Shiur #25: Psalm 30 - "I Will Extol You, O Lord, For You Have Lifted Me Up" (Part III)

  • Rav Elchanan Samet

SEFER TEHILLIM

 

 

Lecture 25: PSALM 30 -

"I will extol you, O Lord, for you have lifted me up"

(part III)

 

Rav Elchanan Samet

 

 

              (1)     A Psalm. A song at the dedication of the house. Of David.

1            (2)     I will extol You, O Lord, for You have lifted me up,

                        and You have not made my enemies rejoice over me.

2            (3)     O Lord, my God, I cried out to You,

                        and You healed me.

              (4)     O Lord, You brought me up from She'ol.

                        You kept me alive,

                        that I should not go down to the pit.

4            (5)     Sing praise to the Lord, O you His pious sons,

                        and give thanks to the remembrance of His holiness.

5            (6)     For He remains a moment in His anger,

                        a lifetime in His favor.

6                      In the evening one goes to sleep weeping,

                        but in the morning there is joy.

7            (7)     But I said in my prosperity,

                        I will never stumble.

8            (8)     O Lord, by Your favor You made my mountain stand

                        strong

                        You hid your face, and I was dismayed.

9            (9)     I cried to You, O Lord,

                        and to the Lord I made supplication.

10          (10)   What profit is there in my blood,

                        when I go down to the pit?

11                   Shall the dust give thanks to You?

                        Shall it declare Your truth?

12          (11)   Hear, O Lord, and be gracious to me.

                        O Lord, be my helper.

13          (12)   You turned for me my mourning into dancing.

                        You loosened my sackcloth and girded me with

                        gladness.

14          (13)   Therefore glory will sing praise to You, and I will

                        not be silent.

                        O Lord, my God, I will give thanks to You forever.

 

III.          THE UNIQUE STRUCTURE OF OUR PSALM

 

What is unique about this psalm in comparison to other thanksgiving psalms in the book of Tehilim and elsewhere? In order to answer this question, we must understand the structure of our psalm.

 

The first three stanzas of the psalm constitute a prayer of thanksgiving for the deliverance that God brought the psalmist. In all three stanzas, the psalmist turns to God in the second person, and in all three of them he turns to Him by calling upon His name: "I will extol You, O Lord"; "O Lord, my God"; "O Lord." These three stanzas also describe the nature of the deliverance, and thus there is also an allusion or even an explicit reference to the nature of the trouble:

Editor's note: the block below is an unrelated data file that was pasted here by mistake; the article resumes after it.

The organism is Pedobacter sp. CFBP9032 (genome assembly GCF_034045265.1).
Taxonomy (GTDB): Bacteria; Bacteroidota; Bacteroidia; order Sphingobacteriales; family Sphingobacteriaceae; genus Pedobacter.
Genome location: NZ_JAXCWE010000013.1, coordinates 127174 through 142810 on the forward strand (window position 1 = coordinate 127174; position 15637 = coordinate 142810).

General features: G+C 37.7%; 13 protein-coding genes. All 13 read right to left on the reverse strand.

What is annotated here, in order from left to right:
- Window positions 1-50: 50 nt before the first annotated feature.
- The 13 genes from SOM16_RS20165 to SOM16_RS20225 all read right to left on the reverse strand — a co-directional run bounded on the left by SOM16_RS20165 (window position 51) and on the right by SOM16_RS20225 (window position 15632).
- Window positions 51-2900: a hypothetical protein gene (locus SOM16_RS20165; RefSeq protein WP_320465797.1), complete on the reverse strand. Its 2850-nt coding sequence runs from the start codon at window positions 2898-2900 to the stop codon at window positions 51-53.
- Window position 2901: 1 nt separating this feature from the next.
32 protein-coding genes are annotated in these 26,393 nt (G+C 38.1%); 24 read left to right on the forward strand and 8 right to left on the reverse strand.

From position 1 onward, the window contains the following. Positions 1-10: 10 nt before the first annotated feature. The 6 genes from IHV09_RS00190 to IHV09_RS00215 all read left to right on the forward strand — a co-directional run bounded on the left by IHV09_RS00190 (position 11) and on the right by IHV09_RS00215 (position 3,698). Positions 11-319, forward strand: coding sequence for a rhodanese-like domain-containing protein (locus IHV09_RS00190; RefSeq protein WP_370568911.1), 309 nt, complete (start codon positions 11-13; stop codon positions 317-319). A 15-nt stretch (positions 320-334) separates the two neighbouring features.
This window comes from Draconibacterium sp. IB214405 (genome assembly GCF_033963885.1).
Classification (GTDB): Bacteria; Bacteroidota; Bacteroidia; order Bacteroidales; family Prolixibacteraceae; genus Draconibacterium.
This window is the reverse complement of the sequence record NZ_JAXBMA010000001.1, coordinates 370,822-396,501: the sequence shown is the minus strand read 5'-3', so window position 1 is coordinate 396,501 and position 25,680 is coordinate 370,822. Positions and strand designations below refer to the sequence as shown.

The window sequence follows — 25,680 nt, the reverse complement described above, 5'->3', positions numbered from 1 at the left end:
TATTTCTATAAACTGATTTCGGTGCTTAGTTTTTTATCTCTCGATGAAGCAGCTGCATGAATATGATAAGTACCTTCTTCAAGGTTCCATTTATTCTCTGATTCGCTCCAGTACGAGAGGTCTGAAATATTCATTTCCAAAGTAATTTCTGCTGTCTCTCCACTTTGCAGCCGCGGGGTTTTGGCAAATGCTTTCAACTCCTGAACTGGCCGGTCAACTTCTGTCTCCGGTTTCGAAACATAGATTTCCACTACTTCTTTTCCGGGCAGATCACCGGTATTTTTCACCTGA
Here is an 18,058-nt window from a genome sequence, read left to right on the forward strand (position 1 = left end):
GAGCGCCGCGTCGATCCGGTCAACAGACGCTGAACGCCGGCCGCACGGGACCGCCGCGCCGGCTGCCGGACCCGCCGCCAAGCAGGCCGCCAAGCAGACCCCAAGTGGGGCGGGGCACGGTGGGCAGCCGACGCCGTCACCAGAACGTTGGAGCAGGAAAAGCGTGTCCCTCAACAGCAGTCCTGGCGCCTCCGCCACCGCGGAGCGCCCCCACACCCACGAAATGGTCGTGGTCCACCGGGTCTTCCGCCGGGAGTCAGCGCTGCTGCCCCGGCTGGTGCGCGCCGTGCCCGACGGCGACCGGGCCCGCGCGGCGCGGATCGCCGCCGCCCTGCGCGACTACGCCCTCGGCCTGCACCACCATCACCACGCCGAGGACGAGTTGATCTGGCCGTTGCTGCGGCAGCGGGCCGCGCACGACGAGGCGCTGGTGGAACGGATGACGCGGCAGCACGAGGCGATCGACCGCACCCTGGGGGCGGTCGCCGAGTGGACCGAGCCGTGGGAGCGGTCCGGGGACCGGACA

Deliverance

Trouble

Stanza 1

"You have lifted me up"

He had been in the depths

"And You have not made my enemies rejoice over me"

His enemies had hoped for his downfall

Stanza 2

"And You healed me"

He had been ill/in a crisis

Stanza 3

"O Lord, You brought me up from the She'ol"

He had been in mortal danger

"You kept me alive, that I should not go down into the pit"

 

            In stanza 4 there is a clear change in the nature of the thanksgiving: the psalmist now turns to God's pious ones; he addresses them in second person, and God is now referred to in the third person.

 

            We are not dealing here with a lowering of the level of thanksgiving. On the contrary, the thanksgiving expands from the individual to the wider community – God's pious ones – and this community is called upon to sing praise and give thanks to God for His rescue of the psalmist.

 

            Stanzas 5-6 serve as a rationale for the psalmist's turning to God's pious ones in stanza 4, and therefore stanza 5 opens with the word "ki," "for, because." Since stanzas 5-6 are a continuation of what the psalmist says to the pious ones, God continues to be addressed in the third person – "in His anger… in His favor."

 

            It stands to reason that stanzas 5-6 also describe the psalmist's deliverance. What is added here is that the serious danger in which he had been found was very short ("a moment," one night), that God in His favor saved him already "in the morning,"[1] and that this deliverance was "life/for a lifetime." That is to say, it involved leaving mortal danger for life (as in stanza 3), but it was also deliverance for a lifetime (as opposed to "a moment").